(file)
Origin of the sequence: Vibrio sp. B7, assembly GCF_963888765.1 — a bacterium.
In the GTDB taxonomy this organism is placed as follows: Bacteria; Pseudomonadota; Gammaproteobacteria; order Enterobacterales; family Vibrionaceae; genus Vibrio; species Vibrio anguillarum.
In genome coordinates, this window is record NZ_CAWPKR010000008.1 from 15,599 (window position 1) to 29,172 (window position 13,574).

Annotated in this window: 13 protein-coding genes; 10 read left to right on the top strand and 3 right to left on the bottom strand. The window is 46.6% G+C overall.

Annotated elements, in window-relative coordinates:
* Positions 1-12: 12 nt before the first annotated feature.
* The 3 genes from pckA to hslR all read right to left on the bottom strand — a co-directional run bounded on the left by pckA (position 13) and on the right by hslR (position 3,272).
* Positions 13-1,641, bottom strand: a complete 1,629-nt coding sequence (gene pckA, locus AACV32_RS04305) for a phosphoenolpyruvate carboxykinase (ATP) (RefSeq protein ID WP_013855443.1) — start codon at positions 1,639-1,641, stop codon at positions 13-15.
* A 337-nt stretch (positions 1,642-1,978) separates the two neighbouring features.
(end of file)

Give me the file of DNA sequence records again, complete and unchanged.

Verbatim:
Origin of the sequence: Vibrio sp. B7, assembly GCF_963888765.1 — a bacterium.
In the GTDB taxonomy this organism is placed as follows: Bacteria; Pseudomonadota; Gammaproteobacteria; order Enterobacterales; family Vibrionaceae; genus Vibrio; species Vibrio anguillarum.
In genome coordinates, this window is record NZ_CAWPKR010000008.1 from 15,599 (window position 1) to 29,172 (window position 13,574).

Annotated in this window: 13 protein-coding genes; 10 read left to right on the top strand and 3 right to left on the bottom strand. The window is 46.6% G+C overall.

Annotated elements, in window-relative coordinates:
* Positions 1-12: 12 nt before the first annotated feature.
* The 3 genes from pckA to hslR all read right to left on the bottom strand — a co-directional run bounded on the left by pckA (position 13) and on the right by hslR (position 3,272).
* Positions 13-1,641, bottom strand: a complete 1,629-nt coding sequence (gene pckA, locus AACV32_RS04305) for a phosphoenolpyruvate carboxykinase (ATP) (RefSeq protein ID WP_013855443.1) — start codon at positions 1,639-1,641, stop codon at positions 13-15.
* A 337-nt stretch (positions 1,642-1,978) separates the two neighbouring features.